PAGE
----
The Heroic Voice Rudolph Reed Analysis

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Shaw mentions in the beginning that the ‘place’ that blacks hold in society is suppose to be fixed and those who try to escape it will always die. When it came to Rudolph Reed, he knew he wanted to die. He wanted to fight and not stand back as his family was hurt. He knew the consequences of that choice and took them. Shaw explained that there was two ways to die, spiritually and physically. To die spiritually, all one had to do was endure the racist views of the white society. This would leave them to die slowly inside, but they would still physically be there. But this was not enough for Reed, he wanted to make a stand, to show his hatred of the racism. In the end, he way have won that battle, but at what cost? His choice to stand up for his rights was understandable, but in the end he failed to successfully win the fight against discrimination with his death, since it would be easily forgotten by the white society come morning.…show more content…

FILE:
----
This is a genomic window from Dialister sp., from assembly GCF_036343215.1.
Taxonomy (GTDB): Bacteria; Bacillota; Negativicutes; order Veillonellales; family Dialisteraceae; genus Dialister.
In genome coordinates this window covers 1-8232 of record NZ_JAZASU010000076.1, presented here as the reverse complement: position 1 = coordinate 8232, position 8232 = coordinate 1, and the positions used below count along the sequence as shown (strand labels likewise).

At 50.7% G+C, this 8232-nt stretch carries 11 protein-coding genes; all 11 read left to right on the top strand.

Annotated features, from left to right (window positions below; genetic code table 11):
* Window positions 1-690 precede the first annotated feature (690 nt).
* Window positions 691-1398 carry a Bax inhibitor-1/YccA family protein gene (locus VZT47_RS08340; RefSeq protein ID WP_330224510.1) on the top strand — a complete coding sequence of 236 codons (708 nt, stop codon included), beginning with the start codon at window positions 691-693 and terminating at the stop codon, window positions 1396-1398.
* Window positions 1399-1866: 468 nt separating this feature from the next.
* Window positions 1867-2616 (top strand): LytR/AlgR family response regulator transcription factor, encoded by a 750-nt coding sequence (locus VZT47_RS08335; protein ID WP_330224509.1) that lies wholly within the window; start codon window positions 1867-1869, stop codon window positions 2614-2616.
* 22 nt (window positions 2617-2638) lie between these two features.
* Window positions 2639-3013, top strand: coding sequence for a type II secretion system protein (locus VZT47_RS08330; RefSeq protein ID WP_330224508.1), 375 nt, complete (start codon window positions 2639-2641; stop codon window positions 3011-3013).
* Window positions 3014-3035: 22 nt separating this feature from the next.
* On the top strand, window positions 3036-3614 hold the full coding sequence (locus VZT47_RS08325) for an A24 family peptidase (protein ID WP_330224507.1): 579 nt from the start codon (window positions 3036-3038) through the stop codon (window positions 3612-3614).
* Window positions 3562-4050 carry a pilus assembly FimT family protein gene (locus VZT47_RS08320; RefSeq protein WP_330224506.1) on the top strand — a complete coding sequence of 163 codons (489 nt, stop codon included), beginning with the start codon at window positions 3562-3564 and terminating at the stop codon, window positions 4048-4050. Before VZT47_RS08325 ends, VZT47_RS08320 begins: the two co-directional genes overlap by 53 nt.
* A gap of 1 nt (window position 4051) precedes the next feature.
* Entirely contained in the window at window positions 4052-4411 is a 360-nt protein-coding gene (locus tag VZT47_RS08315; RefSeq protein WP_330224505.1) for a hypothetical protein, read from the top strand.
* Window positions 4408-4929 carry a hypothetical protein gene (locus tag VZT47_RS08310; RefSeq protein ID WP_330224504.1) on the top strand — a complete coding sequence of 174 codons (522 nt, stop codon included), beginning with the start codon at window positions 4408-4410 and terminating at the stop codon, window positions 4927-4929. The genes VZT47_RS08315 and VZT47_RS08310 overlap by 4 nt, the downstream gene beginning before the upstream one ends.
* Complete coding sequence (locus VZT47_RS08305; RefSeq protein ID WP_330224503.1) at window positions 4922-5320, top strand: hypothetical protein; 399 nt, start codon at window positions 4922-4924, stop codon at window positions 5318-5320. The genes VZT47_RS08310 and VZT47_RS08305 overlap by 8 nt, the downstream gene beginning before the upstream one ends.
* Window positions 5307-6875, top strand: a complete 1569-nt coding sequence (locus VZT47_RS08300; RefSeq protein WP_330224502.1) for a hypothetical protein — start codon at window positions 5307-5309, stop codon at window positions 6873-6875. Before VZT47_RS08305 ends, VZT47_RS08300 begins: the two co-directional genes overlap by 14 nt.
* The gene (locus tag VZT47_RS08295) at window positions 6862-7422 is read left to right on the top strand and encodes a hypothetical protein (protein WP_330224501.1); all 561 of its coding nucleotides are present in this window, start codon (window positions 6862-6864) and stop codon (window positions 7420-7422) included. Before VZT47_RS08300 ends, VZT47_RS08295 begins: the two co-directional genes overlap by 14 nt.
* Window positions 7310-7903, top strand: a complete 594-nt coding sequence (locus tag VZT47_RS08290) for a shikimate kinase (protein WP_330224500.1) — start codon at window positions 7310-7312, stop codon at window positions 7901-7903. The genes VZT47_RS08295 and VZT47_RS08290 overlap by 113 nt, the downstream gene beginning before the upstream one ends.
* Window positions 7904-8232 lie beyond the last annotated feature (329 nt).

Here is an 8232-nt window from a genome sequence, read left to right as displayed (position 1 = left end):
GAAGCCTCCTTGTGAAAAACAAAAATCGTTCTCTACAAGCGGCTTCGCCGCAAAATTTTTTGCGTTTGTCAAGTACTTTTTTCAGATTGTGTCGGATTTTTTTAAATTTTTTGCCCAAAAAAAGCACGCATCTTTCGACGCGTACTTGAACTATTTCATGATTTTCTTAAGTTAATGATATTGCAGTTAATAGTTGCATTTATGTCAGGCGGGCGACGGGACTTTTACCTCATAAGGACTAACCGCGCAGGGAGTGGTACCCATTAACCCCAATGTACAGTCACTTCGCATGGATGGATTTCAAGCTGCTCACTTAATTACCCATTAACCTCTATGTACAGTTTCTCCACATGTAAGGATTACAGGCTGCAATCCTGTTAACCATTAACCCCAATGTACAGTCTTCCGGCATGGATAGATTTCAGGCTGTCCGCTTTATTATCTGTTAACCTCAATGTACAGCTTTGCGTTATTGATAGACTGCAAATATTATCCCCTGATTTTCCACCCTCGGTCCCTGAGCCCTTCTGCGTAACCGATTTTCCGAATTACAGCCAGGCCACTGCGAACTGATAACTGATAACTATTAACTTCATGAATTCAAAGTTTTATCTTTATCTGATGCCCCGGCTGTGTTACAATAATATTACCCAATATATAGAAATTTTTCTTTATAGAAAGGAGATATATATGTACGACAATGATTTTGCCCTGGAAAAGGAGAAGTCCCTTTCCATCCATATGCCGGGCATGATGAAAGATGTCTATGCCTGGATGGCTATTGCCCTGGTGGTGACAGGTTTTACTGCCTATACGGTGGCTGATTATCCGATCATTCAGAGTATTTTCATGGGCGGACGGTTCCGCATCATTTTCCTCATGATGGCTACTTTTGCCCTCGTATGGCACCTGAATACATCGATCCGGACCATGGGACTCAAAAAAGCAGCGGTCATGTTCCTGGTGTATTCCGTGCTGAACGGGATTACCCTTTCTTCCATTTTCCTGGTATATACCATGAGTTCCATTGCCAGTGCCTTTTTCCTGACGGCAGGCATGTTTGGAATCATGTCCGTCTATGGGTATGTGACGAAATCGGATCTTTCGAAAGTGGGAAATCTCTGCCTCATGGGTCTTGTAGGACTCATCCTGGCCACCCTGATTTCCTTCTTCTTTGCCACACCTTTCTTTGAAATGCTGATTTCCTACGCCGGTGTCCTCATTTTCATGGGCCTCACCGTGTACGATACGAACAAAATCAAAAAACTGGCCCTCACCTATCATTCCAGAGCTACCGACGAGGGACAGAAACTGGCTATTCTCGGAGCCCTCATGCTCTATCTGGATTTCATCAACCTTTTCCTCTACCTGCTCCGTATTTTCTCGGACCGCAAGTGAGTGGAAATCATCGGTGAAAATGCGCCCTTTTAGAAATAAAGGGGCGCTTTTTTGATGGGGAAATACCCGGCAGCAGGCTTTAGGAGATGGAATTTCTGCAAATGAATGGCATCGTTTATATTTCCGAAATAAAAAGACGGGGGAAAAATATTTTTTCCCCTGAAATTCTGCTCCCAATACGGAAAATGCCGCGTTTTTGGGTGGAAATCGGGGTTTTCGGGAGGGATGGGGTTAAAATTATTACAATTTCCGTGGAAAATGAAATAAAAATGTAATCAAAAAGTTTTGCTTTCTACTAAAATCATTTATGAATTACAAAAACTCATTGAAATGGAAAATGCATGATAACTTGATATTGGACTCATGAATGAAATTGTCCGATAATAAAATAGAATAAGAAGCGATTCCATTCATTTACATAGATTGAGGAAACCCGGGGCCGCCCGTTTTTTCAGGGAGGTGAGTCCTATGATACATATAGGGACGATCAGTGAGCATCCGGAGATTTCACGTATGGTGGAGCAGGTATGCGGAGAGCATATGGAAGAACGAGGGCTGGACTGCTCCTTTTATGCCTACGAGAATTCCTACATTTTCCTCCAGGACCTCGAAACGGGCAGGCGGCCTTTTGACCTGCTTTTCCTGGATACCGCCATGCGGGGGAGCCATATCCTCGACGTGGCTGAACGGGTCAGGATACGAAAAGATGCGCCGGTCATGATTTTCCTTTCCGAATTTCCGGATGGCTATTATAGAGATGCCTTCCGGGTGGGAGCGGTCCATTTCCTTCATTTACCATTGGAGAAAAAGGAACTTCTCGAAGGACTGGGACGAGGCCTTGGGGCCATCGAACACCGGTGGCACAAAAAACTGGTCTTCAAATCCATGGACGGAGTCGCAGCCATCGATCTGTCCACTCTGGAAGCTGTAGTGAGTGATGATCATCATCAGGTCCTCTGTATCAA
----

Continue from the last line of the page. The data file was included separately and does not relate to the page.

In Gwendolyn Brooks: Poetry and the Heroic Voice by D.H. Melhem, digs deeper into Rudolph reed’s character.

“The Ballad of Rudolph Reed” again piles the form to tell a story with a strong moral or social theme. For the first time, however, the regular stanza serves the heroic concept, as it did partially in the previous poem. Rudolph Reed takes nihilistic action. While political solidarity compels social change, the latter ultimately rests upon the conscience of one who, as Herman Melville observed of Nathaniel Hawthorne, can say “No! in thunder.” The poem comprises sixteen ballad stanzas in tetrameter and trimeter and varies strong rhymes with some syncopation and inventive terminal rhyme and half-rhyme schemes. “Rudolph Reed” is a strong, alliterative name; the first line describes the man’s character as much as his color.
Rudolph Reed was
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